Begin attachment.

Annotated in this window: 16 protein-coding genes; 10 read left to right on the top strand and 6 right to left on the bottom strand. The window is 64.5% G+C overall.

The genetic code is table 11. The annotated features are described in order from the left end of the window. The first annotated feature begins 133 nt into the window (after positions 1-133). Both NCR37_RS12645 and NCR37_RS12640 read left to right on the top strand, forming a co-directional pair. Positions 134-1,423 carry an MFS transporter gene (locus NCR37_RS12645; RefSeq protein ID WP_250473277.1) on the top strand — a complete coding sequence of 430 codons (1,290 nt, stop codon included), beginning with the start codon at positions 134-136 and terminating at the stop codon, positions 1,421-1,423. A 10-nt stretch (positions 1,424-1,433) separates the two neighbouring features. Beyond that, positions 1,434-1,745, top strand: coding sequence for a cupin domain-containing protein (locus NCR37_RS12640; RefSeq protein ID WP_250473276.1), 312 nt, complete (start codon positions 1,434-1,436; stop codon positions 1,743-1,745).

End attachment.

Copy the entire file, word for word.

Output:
Annotated in this window: 16 protein-coding genes; 10 read left to right on the top strand and 6 right to left on the bottom strand. The window is 64.5% G+C overall.

The genetic code is table 11. The annotated features are described in order from the left end of the window. The first annotated feature begins 133 nt into the window (after positions 1-133). Both NCR37_RS12645 and NCR37_RS12640 read left to right on the top strand, forming a co-directional pair. Positions 134-1,423 carry an MFS transporter gene (locus NCR37_RS12645; RefSeq protein ID WP_250473277.1) on the top strand — a complete coding sequence of 430 codons (1,290 nt, stop codon included), beginning with the start codon at positions 134-136 and terminating at the stop codon, positions 1,421-1,423. A 10-nt stretch (positions 1,424-1,433) separates the two neighbouring features. Beyond that, positions 1,434-1,745, top strand: coding sequence for a cupin domain-containing protein (locus NCR37_RS12640; RefSeq protein ID WP_250473276.1), 312 nt, complete (start codon positions 1,434-1,436; stop codon positions 1,743-1,745).